In Being Mortal, Atul Gawande tells us: “A monumental transformation is occurring. In this country and across the globe, people increasingly have an alternative to withering in old age homes and dying in hospitals – and millions of them are seizing the opportunity. We’ve begun rejecting the institutional version of aging and death, but we’ve not yet established our new norm… With this new way, in which we together try to figure out how to face mortality and preserve the fiber of a meaningful life, with its loyalties and individuality, we are plodding novices. We are going through a societal learning curve, one person at a time…” (Page 193)
Sometimes a little historical perspective can be encouraging. The “societal learning curve” Atul Gawande alludes to is actually part of a larger learning process that has been going on for decades. This rejection of the institutional version of aging and death is simply the latest stage of an ongoing societal response to profound social, medical, and economic changes as they relate to issues of elder care. A brief outline of how we got to this stage might be useful.
Until the mid-20th Century, elder care was primarily a function of the extended family. Those who were unfortunate enough to have no family or who were abandoned by their family, were forced to live out their remaining days in what were known as “almshouses” or “poor houses.” These residential institutions were a kind of catch all, housing the frail, the infirmed, the insane, the developmentally disabled, or people who simply had nowhere else to live. They were universally underfunded, barely staffed, and had little public oversight. The living conditions were deplorable. Horror stories involving starvation, fatal neglect, exploitation, thievery, and outright torture were not uncommon.
With the restructuring of the social welfare system after WWII, the poor house became a thing of the past. In the 1950’s the federal government established a lending program that enabled entrepreneurs to build for-profit institutions designed specifically for elder care. These institutions were the first of what we would now recognize as the modern nursing home.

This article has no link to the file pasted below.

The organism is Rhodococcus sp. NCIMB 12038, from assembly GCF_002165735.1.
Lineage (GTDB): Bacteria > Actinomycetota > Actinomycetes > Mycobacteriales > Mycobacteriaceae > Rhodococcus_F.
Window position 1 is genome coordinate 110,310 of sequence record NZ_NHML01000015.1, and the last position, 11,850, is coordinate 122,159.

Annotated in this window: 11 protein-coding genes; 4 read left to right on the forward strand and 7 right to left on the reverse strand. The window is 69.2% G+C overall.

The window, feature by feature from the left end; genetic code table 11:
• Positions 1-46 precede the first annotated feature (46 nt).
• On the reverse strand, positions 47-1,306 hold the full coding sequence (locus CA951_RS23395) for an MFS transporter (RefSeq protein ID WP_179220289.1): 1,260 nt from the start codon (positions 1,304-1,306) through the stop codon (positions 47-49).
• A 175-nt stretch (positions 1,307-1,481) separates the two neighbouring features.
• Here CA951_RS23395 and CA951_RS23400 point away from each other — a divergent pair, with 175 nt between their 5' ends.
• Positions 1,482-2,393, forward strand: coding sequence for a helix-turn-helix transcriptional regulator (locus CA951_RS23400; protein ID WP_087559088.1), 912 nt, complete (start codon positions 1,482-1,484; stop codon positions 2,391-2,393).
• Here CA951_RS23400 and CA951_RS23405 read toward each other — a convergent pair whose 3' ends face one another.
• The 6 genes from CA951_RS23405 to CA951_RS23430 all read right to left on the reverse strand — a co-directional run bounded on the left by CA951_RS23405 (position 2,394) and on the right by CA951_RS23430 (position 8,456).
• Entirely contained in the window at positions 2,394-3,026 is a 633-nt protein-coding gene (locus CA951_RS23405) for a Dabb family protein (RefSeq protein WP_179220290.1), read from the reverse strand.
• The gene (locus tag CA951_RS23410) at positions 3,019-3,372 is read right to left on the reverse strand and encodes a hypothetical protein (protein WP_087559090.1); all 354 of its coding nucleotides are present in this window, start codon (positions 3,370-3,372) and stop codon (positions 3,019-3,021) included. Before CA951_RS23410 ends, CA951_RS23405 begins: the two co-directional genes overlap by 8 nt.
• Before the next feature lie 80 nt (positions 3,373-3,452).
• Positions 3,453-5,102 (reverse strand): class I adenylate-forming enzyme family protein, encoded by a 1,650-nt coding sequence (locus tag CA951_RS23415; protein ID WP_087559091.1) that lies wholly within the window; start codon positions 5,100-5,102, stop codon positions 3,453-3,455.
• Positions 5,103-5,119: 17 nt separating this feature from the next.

The 20th century also brought a significant demographic shift. Due to medical advances, improved sanitation, and infection control and treatment, people were living longer. In 1900, life expectancy in the United States was under 50. By 1960 that shot up to age 73 for women and a little less for men. The trend continues today and within thirty years we will have as many people over eighty as there are under five.
At the same time, social and economic changes resulted in an increasing number of women entering the workforce. By 1960, the percentage of the female population in the labor force had doubled since the turn of the century. This trend would continue through the second half of the 20th Century. Since women traditionally bore the burden of the majority of caregiving duties, families increasingly relied on institutions for the care of the elderly and disabled. In the early part of the 20th Century, 60 percent of those over age 65 resided with a family member. By 1960, that figure dropped to 25 percent. The fledgling nursing home system was being overwhelmed.
To meet the demand, the federal government stepped in with major legislation, the most significant being the establishment of the Medicare and Medicaid programs in the mid-60’s. With this stable source of funding, the number of nursing homes exploded. From 1965 to 1973 the number of beds doubled.